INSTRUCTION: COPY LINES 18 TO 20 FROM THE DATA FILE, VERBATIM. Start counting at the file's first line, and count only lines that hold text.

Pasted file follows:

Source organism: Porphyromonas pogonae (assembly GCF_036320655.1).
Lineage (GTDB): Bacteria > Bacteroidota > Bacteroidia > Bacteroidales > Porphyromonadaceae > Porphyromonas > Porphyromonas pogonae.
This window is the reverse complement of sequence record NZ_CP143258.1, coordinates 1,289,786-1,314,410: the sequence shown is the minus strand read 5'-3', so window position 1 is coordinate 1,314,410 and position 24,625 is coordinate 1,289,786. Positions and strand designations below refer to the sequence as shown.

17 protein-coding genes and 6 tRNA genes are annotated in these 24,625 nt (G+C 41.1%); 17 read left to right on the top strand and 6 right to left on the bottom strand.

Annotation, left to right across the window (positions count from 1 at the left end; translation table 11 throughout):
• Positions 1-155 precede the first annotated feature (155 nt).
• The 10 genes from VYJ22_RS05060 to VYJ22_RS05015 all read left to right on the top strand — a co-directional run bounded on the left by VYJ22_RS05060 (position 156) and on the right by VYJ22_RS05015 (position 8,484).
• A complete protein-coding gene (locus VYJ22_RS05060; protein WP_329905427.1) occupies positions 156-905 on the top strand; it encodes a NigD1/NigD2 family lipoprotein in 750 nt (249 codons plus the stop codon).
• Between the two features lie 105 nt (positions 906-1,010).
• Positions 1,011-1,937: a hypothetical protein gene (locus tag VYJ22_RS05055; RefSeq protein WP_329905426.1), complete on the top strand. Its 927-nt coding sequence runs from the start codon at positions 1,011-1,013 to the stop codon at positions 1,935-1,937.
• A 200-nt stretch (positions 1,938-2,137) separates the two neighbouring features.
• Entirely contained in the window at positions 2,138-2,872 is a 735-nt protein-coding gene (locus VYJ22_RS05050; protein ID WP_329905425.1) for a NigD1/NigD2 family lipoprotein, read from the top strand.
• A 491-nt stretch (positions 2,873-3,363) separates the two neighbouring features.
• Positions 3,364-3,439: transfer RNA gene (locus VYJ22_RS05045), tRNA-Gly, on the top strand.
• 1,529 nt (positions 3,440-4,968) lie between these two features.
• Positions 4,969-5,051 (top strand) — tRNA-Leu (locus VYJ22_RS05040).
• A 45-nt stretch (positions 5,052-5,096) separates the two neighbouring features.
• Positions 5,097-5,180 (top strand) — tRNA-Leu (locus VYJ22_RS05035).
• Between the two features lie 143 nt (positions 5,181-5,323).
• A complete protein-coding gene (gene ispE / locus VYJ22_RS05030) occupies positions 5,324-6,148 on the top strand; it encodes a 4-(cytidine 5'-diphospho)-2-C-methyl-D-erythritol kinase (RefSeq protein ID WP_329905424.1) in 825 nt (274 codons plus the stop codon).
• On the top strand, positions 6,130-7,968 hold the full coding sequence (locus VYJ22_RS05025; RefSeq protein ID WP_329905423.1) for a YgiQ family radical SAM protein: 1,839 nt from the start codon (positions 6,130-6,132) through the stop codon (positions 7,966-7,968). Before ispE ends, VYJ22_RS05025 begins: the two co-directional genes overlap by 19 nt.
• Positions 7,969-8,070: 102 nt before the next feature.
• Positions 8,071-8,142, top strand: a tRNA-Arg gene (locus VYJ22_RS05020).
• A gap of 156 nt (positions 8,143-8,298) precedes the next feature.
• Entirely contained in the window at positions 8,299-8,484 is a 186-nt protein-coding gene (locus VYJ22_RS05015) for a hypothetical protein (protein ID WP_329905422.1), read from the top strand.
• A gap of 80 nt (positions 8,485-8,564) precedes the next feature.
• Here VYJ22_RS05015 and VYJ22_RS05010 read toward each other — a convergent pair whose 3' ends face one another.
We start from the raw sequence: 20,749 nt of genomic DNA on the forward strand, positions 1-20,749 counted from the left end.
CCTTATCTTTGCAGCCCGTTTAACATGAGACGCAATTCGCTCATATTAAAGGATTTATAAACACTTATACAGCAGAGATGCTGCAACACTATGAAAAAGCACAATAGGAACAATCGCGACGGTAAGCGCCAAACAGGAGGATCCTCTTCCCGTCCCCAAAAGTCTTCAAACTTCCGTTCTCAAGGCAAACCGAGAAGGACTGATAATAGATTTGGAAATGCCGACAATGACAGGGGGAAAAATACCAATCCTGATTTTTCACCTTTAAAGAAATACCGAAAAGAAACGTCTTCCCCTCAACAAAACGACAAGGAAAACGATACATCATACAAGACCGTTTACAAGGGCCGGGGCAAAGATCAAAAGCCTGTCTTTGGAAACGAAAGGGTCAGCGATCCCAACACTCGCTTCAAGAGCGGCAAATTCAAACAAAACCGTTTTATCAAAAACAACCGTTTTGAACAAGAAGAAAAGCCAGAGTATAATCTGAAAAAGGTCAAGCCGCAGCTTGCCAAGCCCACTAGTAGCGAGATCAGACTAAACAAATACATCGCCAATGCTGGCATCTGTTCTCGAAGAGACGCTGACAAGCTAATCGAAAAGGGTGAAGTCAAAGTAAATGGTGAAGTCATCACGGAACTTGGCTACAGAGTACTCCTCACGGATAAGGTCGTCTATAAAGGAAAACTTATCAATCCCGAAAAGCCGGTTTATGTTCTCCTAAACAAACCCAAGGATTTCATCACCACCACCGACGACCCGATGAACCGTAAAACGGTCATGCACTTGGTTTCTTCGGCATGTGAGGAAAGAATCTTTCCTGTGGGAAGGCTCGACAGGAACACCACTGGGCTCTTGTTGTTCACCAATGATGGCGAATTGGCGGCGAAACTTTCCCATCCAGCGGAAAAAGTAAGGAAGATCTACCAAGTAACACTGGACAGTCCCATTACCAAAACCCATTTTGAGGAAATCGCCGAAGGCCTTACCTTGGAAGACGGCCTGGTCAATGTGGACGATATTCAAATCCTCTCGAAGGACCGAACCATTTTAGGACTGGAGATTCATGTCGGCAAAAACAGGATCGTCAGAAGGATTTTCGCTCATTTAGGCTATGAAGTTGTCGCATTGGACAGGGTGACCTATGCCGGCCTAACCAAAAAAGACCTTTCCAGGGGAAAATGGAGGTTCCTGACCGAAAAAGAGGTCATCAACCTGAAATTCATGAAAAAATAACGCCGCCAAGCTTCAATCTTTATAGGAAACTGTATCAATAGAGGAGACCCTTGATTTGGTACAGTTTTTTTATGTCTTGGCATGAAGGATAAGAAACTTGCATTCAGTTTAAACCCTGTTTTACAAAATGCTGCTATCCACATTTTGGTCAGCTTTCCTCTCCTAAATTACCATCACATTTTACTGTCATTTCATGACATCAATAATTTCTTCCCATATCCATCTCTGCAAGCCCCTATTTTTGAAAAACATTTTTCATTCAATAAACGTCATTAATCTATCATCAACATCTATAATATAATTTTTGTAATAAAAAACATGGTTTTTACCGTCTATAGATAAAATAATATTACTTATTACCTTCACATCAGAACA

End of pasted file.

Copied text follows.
• Positions 5,097-5,180 (top strand) — tRNA-Leu (locus VYJ22_RS05035).
• Between the two features lie 143 nt (positions 5,181-5,323).
• A complete protein-coding gene (gene ispE / locus VYJ22_RS05030) occupies positions 5,324-6,148 on the top strand; it encodes a 4-(cytidine 5'-diphospho)-2-C-methyl-D-erythritol kinase (RefSeq protein ID WP_329905424.1) in 825 nt (274 codons plus the stop codon).